From Side by Side Magazine, November 2014.
This piece is unconventional in regards to the general form of music journalism. That given, its intimate lens gives insight to a broad spectrum of music’s effects and meaning. Thank you to Angelenah, formerly Angel Davanport.
I don’t think I’ve seen Ashley Hart in years. What I remember is that we were in a smoky house, she was busting rhymes with her friend over some Wiz Khalifa instrumental Youtube re-creation playing from a wack laptop. I played her some Taylor Allderdice, we met up with some people and got ice cream. She wanted to make plans to work on music but I didn’t think her raps were good, she had literally just started rapping. It was always crazy good vibes but we didn’t like hang like that. I never got in contact with her.
Ashley falls in with my friend Speedy Calhoun’s Skighwalker clique. Speedy and I went to and rapped at the same high school, I love him. She becomes Angel Davenport. I check her out every once in a while and still don’t really like it. Don’t really buy the persona she’s putting forward, the sweet girl I know about is a pussy-taking nigga-smacking monster, who still can’t rap that well. It fits well though in Team Skigh’s rough-spitter framework.
Last week was the latest entry in the Femme Fatale show series, Femme Fatale: High Honors, featuring Angel Davanport, Noname Gypsy (Headlining), Daryn Alexus (Headlining), Rebecca B, Belladonna Devereux, and Brittany Nacocain. I’d been to the last Femme Fatale show, a celebration of Chicago rap’s female side; it was the bomb. It was kind of weird. It was kind of amateurish, a lot of things went wrong, but it was still fun. At High Honors, everything goes smoothly.
My phone is out, it’s after the High Honors show in the cold. Speedy Calhoun says into the recording Android “Ashley in 2010: she was incredible, she was not there. She was not there. She used to Skype us every day with a new verse. Me and all my roommates including [actor] (!) who is a star on [NBC drama]. He’s the black guy on [NBC Drama]. That guy. Me and him used to sit on the couch and look at Ashley rap and be like ‘She’s gonna be incredible.’ Three years pass and now we’re here.” He’s making his way toward calling her the best rapper alive.
I’m in the greenroom at Subterranean interviewing Angel Davanport before her performance tonight at Femme Fatale: High Honors.
+: …Your, um, So, you’ve developed technically a lot, do you feel like your perspective has changed as you you know like, you rapping like 3 years ago versus you rapping now, are you still [unintelligible] you’re better at saying the same thing or do you believe you’ve shifted?
Angel: I’ve definitely shifted.
Sometimes I say same thing, you know, because some things are repetitive. But I have more content. The content has definitely changed whereas it’s not so general. I’m moreso diving into my topics now [rather] than just like ‘Oh, here’s some heartbreak.’ It’s more like ‘What does that feel like? What is that, how does that relate to people?’ And really asking myself those tough questions that sometimes we don’t really want to think about. So the content is definitely tougher.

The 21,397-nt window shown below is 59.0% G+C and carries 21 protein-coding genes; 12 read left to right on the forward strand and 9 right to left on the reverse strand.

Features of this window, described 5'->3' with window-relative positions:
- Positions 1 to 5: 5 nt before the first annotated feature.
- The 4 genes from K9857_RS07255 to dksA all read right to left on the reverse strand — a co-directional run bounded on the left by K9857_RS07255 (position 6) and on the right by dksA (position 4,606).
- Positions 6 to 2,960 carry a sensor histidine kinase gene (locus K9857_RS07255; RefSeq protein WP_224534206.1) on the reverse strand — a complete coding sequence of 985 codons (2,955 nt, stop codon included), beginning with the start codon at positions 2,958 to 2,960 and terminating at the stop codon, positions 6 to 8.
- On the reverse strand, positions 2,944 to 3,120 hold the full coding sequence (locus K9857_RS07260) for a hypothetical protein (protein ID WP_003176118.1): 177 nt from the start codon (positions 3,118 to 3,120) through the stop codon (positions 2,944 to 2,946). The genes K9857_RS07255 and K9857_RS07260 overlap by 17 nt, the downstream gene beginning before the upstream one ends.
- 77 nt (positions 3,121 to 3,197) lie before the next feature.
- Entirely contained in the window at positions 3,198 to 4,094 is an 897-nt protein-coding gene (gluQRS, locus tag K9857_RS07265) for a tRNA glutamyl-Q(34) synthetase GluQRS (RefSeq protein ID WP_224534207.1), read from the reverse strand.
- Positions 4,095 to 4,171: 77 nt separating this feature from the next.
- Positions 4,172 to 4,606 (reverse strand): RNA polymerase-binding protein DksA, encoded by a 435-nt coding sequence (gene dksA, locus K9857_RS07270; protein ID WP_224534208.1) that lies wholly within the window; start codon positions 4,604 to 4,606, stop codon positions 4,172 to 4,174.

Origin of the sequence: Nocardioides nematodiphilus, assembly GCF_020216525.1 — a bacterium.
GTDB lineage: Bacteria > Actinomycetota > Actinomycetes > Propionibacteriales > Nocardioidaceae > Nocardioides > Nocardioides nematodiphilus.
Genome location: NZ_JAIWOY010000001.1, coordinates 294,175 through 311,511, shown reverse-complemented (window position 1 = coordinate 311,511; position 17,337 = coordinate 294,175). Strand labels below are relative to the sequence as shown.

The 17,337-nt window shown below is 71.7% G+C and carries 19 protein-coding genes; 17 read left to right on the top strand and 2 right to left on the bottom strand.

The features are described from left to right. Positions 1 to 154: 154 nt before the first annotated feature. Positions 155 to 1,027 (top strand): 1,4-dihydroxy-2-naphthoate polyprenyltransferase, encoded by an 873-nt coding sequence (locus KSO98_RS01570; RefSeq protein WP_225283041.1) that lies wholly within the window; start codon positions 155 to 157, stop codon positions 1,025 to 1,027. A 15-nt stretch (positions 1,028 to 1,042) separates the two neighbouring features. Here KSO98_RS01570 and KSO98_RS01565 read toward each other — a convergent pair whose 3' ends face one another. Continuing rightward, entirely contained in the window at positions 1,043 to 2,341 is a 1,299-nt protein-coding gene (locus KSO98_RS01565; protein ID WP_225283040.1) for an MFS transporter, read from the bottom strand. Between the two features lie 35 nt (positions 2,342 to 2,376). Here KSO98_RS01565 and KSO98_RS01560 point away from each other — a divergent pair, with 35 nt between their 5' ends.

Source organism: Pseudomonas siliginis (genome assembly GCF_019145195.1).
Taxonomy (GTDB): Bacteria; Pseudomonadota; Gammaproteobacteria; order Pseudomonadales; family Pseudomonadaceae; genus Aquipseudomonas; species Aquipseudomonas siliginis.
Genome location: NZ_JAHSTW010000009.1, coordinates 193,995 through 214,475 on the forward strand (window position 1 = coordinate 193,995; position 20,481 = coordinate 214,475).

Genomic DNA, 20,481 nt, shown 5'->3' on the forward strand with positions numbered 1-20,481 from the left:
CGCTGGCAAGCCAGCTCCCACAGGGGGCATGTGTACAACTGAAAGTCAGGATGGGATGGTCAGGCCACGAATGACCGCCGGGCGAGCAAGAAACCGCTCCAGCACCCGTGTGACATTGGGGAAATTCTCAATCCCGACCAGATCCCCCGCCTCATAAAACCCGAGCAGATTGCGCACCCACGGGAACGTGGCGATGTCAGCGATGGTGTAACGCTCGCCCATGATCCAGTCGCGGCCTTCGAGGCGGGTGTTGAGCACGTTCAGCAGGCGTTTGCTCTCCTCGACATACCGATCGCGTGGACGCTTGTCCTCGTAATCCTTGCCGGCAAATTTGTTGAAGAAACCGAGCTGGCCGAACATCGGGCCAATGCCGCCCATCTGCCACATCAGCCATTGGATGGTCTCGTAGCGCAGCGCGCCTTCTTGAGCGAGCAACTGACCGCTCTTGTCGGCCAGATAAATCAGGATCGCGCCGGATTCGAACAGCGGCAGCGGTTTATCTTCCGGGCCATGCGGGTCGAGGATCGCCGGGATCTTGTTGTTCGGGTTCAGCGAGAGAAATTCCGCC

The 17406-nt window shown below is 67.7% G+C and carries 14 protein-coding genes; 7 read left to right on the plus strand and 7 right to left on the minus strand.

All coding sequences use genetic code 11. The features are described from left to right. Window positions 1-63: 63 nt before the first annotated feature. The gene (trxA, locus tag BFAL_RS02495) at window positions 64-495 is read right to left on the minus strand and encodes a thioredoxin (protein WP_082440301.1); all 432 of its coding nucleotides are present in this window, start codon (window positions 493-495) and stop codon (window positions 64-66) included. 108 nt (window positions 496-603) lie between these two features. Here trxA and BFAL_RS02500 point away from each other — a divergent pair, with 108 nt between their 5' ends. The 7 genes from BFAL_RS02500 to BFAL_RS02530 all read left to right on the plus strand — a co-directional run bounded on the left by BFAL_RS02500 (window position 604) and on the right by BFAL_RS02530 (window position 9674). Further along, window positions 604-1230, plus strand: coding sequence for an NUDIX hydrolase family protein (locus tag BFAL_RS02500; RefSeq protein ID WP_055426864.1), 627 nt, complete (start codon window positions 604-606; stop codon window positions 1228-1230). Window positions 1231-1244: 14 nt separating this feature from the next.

Angel Davanport takes the stage. She doesn’t wait for anyone to finish setting up, or breaking down, or stop chattering. She has dots around her eyes, she’s wearing a velvet dress, she sings until the room pays attention. It doesn’t take long.
‘They just see my waves, G, they call me what they can.
Well that’s bullshit, money, drugs, niggas.’ Angel Davanport, “B$DN”
I haven’t seen Ashley in years because she fell away from the Young Chicago Authors scene. She don’t come around no more. In the interim, Angel Davanport has fallen in with rap cult leader Tech N9ne’s Strange Music brood. She’s gone national with a group of passionate experimental “technical” artists who garner feverish followings through hard work and perseverance. She tours, does photo shoots, is in a rap group with her manager and a Midwest rap legend.
‘My body’s always been a canvas, y’all not the ones I paint for. I’m knowing they can’t stand it
how it ain’t got no one’s name on it. Hidden like Atlantis. Don’t wanna sink, then swim for it. It’s hidden like Atlantis, don’t wanna sink then swim for it.’ Angel Davanport, “B$DN”
Hologram Kizzie, formerly known as Psalm One, creeps down the stairs at the back of the SubT stage. Her posture is meek, she’s almost hiding in her big winter coat. But she can’t hide, she’s the artist formerly known as Psalm One and her hair is a full, powerful afro. Kizzie, Angel, and Fluffy trade off dexterous floaty verses from their Rapperchicks project.
Rapperchicks is a supergroup put together from Fluffy and Angel brainstorming during collaboration. They just toured the Midwest and have released the not-quite-gel’d “It’s 1973” clip. They look and sound awesome on stage no matter what anyone involved is doing. Even when Kizzie misses her cue before her last featured verse and Angel has to start the song over, they’re naturally charismatic enough that it’s just kind of funny.
Later in the night Noname Gypsy also allows a sleepy charisma to charm over the technical slip-ups in her set. She’s easily the most relaxed performer in the night, whereas Angel is the most impassioned. Toward the end of her set she’s making eye contact with me, with all of us, a slightly frightened look in her eyes as she bares her fears in a hurricane of poetry. To be a spitter is to be a fighter.